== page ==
Installing A-rated TRVs are a cost-effective way for installers to reduce energy consumption and win more business, says Edward Morris, Technical Manager at Altecnic.
By now, most homeowners will be aware of thermostatic radiator valves (TRVs) and how they can be used to reduce their heating bills. But many don’t realise the scale of savings that are possible, and could be missing out.
An Ecofys-Institute study found that efficiency improvements as high as 19% of the heating energy of a radiator can be achieved when replacing a manual radiator valve with a TRV. Taking this one step further, based on the average cost of an A-rated TRV, it would take no longer than two years on average for homeowners to reap the rewards of their investment. After that, any money saved goes straight into their own pocket.
When compared to other common heating energy-saving options, such as hydraulic balancing or installing a new system, thermostatic TRVs have the shortest payback period.
Not all TRVs are the same however, which is why in Europe the TELL classification scheme provides clear guidance to consumers via the thermostatic efficiency label.
The right to use ‘A-rated’ energy efficiency labelling can only be granted to products that fulfil the minimum requirements in line with EN 215, with adherence to influence of water temperature, hysteresis, response time, and differential pressure.
An opportunity for efficiency
The first and most obvious opportunity to improve a system’s efficiency is to replace manual radiator valves with A-rated TRVs.
While there appears to be no figures for the number of such valves in the UK, a recent report from the European Building Automation Controls Association estimates that about 500 million uncontrolled valves are still mounted on radiators across the EU. If all of these were upgraded to TRVs, then EU citizens, including those in the UK, would save over £10 billion per year and reduce CO2 emissions by about 24 million tonnes.
Obviously not all TRVs are the same, which is why the TELL rating system is so important. As you will know, TRVs work by sensing the air temperature around them and regulating the flow of water through the radiator to which they are fitted. It does this by using a sensor in the TRV head, which is filled with a material that expands as the room temperature rises and contracts when it drops.
The weight and density of the material used to fill this sensor affects the time it takes for the TRV to respond to a temperature change in a room. A liquid filling will expand and contract more quickly than a heavier material like wax, which is still used in some products. For the end-user, this means that a liquid-filled TRV offers a faster response time, for better comfort and improved energy savings.
A liquid-filled TRV is also less likely to deteriorate over time. The crystalline composition of wax means that it tends to get harder and heavier over time, with constant expansion and contraction. This affects its ongoing accuracy so, after a couple of years, consumers may find that they have to increase their temperature settings to achieve the same level of comfort, thus negating the energy savings that they could otherwise make.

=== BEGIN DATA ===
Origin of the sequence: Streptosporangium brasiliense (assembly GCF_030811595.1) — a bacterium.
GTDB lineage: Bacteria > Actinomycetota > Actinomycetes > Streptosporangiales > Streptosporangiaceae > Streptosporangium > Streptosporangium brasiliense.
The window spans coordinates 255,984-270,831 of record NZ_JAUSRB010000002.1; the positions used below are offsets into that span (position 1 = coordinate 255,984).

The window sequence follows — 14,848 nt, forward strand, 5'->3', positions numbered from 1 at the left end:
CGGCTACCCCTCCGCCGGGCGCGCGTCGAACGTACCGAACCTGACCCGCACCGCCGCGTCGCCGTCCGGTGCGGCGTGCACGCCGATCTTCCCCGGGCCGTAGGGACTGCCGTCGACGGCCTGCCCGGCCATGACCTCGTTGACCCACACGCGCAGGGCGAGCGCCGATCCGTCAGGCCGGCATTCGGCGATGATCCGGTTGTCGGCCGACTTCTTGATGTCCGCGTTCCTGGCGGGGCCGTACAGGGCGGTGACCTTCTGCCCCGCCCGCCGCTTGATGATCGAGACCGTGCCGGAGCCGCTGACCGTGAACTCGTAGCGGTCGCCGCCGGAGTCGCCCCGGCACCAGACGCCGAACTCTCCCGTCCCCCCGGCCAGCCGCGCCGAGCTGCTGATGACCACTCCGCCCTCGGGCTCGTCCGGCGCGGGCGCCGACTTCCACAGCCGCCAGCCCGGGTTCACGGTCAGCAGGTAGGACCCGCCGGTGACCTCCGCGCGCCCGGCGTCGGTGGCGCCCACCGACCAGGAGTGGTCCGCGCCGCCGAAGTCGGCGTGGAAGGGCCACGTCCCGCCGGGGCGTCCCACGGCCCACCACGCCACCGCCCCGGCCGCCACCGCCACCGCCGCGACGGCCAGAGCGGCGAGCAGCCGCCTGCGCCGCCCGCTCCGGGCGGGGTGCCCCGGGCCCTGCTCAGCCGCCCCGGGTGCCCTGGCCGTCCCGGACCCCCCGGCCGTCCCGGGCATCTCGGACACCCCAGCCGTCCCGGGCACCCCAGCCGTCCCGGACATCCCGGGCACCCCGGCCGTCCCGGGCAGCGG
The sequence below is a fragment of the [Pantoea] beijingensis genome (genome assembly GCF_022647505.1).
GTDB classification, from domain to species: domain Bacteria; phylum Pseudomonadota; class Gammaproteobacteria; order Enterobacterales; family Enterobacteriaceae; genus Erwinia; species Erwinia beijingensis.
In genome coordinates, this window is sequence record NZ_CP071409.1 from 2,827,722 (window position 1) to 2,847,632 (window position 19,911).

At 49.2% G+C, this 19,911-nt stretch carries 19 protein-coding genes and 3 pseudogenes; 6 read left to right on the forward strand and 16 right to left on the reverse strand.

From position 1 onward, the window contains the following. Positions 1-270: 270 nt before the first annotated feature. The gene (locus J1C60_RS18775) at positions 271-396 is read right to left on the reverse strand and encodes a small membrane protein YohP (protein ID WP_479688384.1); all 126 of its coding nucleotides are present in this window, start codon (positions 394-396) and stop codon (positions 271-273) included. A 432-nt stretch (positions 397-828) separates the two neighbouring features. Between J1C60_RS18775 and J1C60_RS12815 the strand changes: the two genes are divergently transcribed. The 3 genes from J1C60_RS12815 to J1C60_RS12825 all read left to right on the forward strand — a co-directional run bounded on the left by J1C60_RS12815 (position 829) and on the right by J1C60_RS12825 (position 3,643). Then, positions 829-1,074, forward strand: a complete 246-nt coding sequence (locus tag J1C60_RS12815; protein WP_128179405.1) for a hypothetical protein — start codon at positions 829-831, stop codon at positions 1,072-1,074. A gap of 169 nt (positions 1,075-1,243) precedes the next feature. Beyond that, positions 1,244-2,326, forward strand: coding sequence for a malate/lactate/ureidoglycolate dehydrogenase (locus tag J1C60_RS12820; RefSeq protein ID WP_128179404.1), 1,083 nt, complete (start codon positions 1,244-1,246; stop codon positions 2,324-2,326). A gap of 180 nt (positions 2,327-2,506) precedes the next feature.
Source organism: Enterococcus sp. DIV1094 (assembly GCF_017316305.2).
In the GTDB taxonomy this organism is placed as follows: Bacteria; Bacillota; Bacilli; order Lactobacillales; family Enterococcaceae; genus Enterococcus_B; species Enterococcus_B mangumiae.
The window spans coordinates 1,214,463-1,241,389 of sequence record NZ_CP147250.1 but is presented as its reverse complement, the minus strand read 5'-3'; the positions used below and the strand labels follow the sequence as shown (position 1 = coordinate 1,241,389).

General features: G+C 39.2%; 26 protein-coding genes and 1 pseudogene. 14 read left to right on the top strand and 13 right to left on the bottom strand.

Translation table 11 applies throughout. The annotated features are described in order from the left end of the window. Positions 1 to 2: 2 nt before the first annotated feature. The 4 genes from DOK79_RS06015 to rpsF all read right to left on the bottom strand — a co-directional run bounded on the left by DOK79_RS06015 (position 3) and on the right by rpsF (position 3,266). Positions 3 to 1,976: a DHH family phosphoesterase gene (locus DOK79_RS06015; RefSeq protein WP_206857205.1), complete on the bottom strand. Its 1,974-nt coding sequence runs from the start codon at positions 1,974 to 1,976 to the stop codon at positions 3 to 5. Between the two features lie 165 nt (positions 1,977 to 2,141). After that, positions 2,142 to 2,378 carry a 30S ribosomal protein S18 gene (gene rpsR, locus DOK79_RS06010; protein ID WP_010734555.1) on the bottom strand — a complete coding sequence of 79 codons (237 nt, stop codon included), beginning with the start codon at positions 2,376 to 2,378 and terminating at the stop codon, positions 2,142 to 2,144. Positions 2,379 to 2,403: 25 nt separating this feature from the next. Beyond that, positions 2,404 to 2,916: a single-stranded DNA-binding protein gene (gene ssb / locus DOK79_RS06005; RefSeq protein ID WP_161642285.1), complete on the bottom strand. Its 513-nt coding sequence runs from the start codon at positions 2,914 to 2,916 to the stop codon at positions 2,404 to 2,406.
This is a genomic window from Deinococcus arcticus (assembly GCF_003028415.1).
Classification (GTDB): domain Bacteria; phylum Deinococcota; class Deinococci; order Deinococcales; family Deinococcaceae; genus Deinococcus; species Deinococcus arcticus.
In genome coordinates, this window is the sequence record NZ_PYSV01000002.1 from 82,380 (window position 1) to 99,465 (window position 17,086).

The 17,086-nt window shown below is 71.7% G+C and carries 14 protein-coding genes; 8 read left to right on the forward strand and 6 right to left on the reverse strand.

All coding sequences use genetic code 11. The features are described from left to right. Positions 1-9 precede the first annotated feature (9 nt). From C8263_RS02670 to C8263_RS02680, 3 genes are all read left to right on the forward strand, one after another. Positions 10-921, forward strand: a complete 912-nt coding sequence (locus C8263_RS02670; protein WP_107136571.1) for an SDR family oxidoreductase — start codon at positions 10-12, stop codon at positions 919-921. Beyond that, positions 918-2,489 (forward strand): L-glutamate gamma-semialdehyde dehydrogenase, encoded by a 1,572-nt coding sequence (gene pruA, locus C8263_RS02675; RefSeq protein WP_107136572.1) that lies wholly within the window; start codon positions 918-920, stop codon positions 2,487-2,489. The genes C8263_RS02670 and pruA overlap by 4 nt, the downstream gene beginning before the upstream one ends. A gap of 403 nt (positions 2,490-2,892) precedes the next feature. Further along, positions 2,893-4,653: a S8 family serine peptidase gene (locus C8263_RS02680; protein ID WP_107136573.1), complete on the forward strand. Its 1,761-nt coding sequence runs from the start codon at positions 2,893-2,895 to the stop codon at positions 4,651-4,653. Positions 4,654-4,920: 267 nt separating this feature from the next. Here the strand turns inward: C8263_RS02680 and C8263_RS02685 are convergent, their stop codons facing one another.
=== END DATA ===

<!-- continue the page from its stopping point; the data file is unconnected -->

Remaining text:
Arguably, there is a case for replacing inferior TRVs with better versions, but with no hard and fast published figures you may be hard pushed to prove this. There are, however, other opportunities to fit new efficient TRVs.
For instance, anytime a new boiler is fitted, you could argue that the heating system should be upgraded if it is to achieve its full potential.
Indeed, the government-produced Domestic Building Services Compliance Guide suggests that “it is convenient and timely to fit thermostatic radiator valves when replacing a boiler”.
Potentially there is also a large TRV replacement market in the UK, because this technology has been around for at least a couple of decades.
Modern TRVs are more efficient than these older versions, but there is also a chance that if an existing system is older than 15 years, then it may have stopped working. Some homeowners may make the mistake of turning off the TRV for prolonged periods in the summer, during which time it could calcify or collect debris. This could cause the internal pin to seize and possibly the seal on the pin to break.
To conclude, not all TRVs are the same, so check that you are specifying and installing an A-rated TRV for maximum energy savings.
Awareness of the technology is high, but your customers may not realise that their older TRVs could be relatively inefficient and need replacing. It is a real win-win situation, where you can gain extra work and the customer will save money in the long term.